Over the last few weeks, I’ve been talking with a family member who was struggling to understand what Bitcoin is, and how it works. After he sent me an article that hardly scratched the surface to what Bitcoin is, but was useful for him, I realized that there’s really not a lot of good information out there about what cryptocurrencies are and how they work. Therefore, I thought I’d help out and try my own hand at explaining Bitcoin. Here it goes:
The main thing that makes Bitcoin (and other cryptocurrencies) so different from our current financial system is that instead of trusting banks, you trust the network. The network is made of computers around the world who are recording transactions alongside every other computer in the network. As information spreads at a limited rate, different computers will get transactions at different times so they compare with each other and take the average of what every computer thinks happened. This ensures that (unless almost half of the computers are working together) no one can rewrite history and change who has what amount of Bitcoin. Anyone who dedicates a computer to helping run the network is rewarded by a small amount of newly created Bitcoin – which is why being part of the network is called Bitcoin Mining.
When you receive a Bitcoin, you sign it with what’s known as a public key and the network records that the bitcoin is owned by whoever owns the public key you used. You then keep your private key separate, so when you go to sell the bitcoin, you can prove to the network that you are the legitimate owner. While it’s not necessary, you can use a different key pair for each transaction if you want to stay anonymous, as otherwise people could track which transactions were made by the same key pair.
If public / private keys don’t make sense, you can imagine them as the public key being your bank account number, and your private key being your PIN or other identifying information. You can give someone your account number, and they can deposit money into it, but can’t take it out unless they can convince your bank that they are you (by using your PIN, a fake ID, etc.). A longer, more in depth, and more accurate description of Public / Private key encryption can be found here.
There are four main strengths to Bitcoin and other cryptocurrencies over our current financial system. The first is, in my mind, going to be the biggest draw in the future but right now it’s the one that most people haven’t heard about: smart contracts. Smart contracts allow you tell the network “reserve X-amount of bitcoin of mine, to be given to person Y when these conditions are met” – basically an anonymous, trustworthy way of creating contracts without the need for legal professionals (although you may need software professionals). It should be noted that while Bitcoin can handle smart contracts, that’s not what it was designed for. While I hesitate to say that any currency is “the best”, I’ve understand that another cryptocurrency, called Ethereum, is one of if not the best of the popular cryptocurrencies at handling smart contracts.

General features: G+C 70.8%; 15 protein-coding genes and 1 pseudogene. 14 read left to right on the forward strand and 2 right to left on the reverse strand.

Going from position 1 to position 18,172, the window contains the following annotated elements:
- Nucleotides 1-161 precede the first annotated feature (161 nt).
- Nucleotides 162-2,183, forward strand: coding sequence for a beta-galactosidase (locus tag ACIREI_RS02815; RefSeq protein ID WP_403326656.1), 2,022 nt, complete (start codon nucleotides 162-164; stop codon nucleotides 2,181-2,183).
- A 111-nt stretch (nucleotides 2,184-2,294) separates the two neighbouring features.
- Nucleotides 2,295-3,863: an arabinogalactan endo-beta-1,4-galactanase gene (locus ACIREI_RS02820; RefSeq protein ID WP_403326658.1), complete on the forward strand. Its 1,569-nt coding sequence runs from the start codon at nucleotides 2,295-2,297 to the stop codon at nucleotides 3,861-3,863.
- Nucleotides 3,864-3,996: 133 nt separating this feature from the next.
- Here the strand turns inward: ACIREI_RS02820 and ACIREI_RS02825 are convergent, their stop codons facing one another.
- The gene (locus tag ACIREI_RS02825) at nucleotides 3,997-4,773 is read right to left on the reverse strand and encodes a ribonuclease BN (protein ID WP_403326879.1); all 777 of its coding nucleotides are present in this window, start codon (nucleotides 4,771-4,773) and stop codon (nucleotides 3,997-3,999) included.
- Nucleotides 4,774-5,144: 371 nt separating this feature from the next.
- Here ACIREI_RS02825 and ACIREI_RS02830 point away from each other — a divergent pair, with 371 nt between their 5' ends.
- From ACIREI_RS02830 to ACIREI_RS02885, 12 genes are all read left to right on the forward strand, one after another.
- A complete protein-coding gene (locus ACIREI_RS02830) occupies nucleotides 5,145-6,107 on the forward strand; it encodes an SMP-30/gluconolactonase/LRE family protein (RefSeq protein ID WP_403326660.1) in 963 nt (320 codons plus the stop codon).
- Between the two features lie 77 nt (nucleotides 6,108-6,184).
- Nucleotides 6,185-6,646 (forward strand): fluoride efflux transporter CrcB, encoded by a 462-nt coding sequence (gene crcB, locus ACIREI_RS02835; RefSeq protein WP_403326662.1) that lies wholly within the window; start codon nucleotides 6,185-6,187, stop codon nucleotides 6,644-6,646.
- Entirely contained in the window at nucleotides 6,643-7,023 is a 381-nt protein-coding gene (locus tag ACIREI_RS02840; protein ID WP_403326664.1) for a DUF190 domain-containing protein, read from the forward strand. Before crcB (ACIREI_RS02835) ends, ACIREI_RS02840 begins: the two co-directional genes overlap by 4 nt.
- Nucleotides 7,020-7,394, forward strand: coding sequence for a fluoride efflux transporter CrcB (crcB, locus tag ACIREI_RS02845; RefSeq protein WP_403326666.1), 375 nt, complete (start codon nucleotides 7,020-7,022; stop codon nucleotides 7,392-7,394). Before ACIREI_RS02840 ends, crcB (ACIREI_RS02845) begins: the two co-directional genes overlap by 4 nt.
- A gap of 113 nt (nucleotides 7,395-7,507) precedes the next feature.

The other three main strengths of the cryptocurrencies, at least as I see them, are:
- The lack of trust required. You don’t need a “trusted third party” like a bank, but rather you put your money in the hands of the network which is distributed around the world and is very difficult (to the extent that it’s almost impossible) for anyone to take control of and abuse.
- The ease of access. Anyone can buy and sell cryptocurrencies as all you need is an internet connection which is much more common than having access to a bank to a large portion of the population in third world and developing countries.
- The anonymity. You don’t need to have your name connected to your assets. While this will likely force us to rethink many issues (e.g. how we tax our citizens), it is something that many people are flocking to as online privacy becomes more and more of a problem in today’s society.
Finally, I’ll touch on the frequently mentioned “strength” of Bitcoin which is that it eliminates the middleman and the associated fees. I have to say that I disagree. The middlemen don’t exist because we use national currencies, they exist because we want convenience. The middlemen are not the federal treasury who print and theoretically own the money, they are the investment managers, the stock exchanges, and the banks who provide us convenient services and expertise. We can already see that this won’t change as recently Bitcoin exchanges (e.g. Coinbase) have started popping up all over the place which allows you to quickly and relatively simply buy and sell Bitcoin and other cryptocurrencies in exchange for a small fee. These function similar to stock markets, but they are simply for convenience as you can easily trade outside of the exchanges.
All in though, I do think cryptocurrencies are the way of the future and will completely change how your average middle-class investor will use and save their money.